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1 of 1 people found the following review helpful
4.0 out of 5 stars Skill and High Art.
This is Fahrenheit the way it was meant to be. Truffaut is a master film maker. I also recommend "Two English Girls" and "Jules and Jim" as well. It's impossible not to think of the Heinrich Heine quote, "Where one burns books; one will soon burn people" while watching it. The inversion of a fire fighters who, rather than put out fires,...
Published on July 18 2004 by Bernard Chapin

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2 of 2 people found the following review helpful
3.0 out of 5 stars Farenheit 451
This is a fine film. Can be used in the classroom, but needs to be explained as it doesn't follow the novel completely; the essence of the story and plot lines are faithfully constructed, but there are some omissions and changes.
Published on Jan. 3 2011 by Englishteacher


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1 of 1 people found the following review helpful
4.0 out of 5 stars Skill and High Art., July 18 2004
By 
Bernard Chapin "Ora Et Labora!" (CHICAGO! USA) - See all my reviews
(REAL NAME)   
This review is from: Fahrenheit 451 (DVD)
This is Fahrenheit the way it was meant to be. Truffaut is a master film maker. I also recommend "Two English Girls" and "Jules and Jim" as well. It's impossible not to think of the Heinrich Heine quote, "Where one burns books; one will soon burn people" while watching it. The inversion of a fire fighters who, rather than put out fires, start them was a very innovative idea on Bradbury's part. The main character is quite compelling and easily evokes our sympathy. This work is prescient and timeless. In today's talk show era, do books still not remain dangerous and subversive?
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2 of 2 people found the following review helpful
3.0 out of 5 stars Farenheit 451, Jan. 3 2011
This review is from: Fahrenheit 451 (DVD)
This is a fine film. Can be used in the classroom, but needs to be explained as it doesn't follow the novel completely; the essence of the story and plot lines are faithfully constructed, but there are some omissions and changes.
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4.0 out of 5 stars A wonderful issue with multiple implications, May 13 2004
By 
Hiram Gomez Pardo (Valencia, Venezuela) - See all my reviews
(REAL NAME)   
This review is from: Fahrenheit 451 (DVD)
This science fiction novel became an authentical icon at sixties. Ray Bradbury wrote a nightmare tale in which the having of books is forbidden .
Of course, the first it comes to your mind is the Reichstag affair in that famous burnig books. But beyond the anecdotical similarity, Bradbury anticipated the huge impact of the audiovisual culture in the citizen's behavior.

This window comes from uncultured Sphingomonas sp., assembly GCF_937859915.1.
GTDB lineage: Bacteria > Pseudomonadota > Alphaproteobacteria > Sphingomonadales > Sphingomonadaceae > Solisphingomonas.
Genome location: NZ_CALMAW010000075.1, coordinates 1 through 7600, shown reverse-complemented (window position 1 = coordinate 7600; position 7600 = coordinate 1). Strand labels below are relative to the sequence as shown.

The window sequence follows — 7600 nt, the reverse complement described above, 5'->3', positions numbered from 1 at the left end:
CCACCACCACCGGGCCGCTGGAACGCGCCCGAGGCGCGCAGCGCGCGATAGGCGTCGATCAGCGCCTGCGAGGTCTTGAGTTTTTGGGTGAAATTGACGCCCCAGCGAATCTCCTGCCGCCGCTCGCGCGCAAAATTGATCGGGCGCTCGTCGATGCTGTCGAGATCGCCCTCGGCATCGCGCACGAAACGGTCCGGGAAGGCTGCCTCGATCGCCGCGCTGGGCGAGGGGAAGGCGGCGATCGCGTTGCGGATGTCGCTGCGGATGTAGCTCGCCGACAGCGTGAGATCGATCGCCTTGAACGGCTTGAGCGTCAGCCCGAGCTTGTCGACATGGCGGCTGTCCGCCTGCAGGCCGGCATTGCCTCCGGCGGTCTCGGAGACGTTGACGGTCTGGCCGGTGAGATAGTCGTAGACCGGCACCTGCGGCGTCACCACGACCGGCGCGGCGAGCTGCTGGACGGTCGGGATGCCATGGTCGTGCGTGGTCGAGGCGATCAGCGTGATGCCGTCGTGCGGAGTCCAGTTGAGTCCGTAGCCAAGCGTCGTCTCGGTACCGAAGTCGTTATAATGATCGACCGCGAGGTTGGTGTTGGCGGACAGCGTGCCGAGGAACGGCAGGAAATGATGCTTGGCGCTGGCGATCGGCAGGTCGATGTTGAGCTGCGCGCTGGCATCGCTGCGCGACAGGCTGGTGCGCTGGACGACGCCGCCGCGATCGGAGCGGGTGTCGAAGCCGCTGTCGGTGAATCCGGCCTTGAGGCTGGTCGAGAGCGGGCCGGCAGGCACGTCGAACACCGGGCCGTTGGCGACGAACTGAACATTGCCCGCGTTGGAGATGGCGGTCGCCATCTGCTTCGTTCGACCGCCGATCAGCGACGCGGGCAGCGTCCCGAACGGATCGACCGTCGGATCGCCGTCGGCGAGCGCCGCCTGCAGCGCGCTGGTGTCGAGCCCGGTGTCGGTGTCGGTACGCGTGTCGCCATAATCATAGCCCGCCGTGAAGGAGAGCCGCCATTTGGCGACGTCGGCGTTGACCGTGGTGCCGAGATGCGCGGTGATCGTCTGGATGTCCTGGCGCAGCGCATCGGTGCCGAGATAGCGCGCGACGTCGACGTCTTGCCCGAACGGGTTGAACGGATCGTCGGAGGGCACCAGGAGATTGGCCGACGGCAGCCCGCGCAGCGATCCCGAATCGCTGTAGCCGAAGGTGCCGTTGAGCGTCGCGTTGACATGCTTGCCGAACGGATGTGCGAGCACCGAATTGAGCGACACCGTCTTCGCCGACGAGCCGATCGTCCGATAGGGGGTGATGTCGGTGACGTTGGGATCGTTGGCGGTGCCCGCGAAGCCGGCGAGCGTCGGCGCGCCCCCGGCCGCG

Day afterday, for the mass media the employement of his free time, seems getting far from the lecture, and the concept of knowledge is substituted by information.
This is the central nucleus of this reading.
Truffaut made a haunting film with a touch of romanticism that weaks the central message.
Julie Christie - this living leyend - carries under her shoulders all the dramatic consequences derivated from her "sin". And Oscar Werner (Montag) is the fireman book who slowly changes his mind about his initial beliefs.
Of course there are many coincidences with Orwell's 1984,but it's a must for you watching this movie.
It will let you thinking for a long time, specially those twenty minutes ending.
And then make the link with Jersy Kosinski's novel "From the garden".
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5.0 out of 5 stars A Neglected Classic, April 3 2004
By 
Robert Morris (Dallas, Texas) - See all my reviews
(TOP 10 REVIEWER)    (HALL OF FAME)    (REAL NAME)   
This review is from: Fahrenheit 451 (DVD)
This film has failed to attract the attention and appreciation which I think it deserves. Directed by Francois Truffaut and based on Ray Bradbury's novel, it co-stars Oskar Werner (Guy Montag) and Julie Christie in two roles (Linda and Clarisse). The cinematography provided by Nicolas Roeg is superb. The title specifies the temperature at which paper will burn in a totalitarian society in which books are systematically incinerated by "firemen" whose single purpose is to eliminate anything which encourages and nourishes freedom of thought. Montag is one of them, a Fire Captain. Over time, his loyalties become divided between a love of literature and an obligation to destroy it. Hence the dual role for Christie: Clarisse McClelland is a neighbor and book lover to whom Montag is attracted (in several different ways) whereas Linda is committed to feeding the bonfires with as many books as can be located.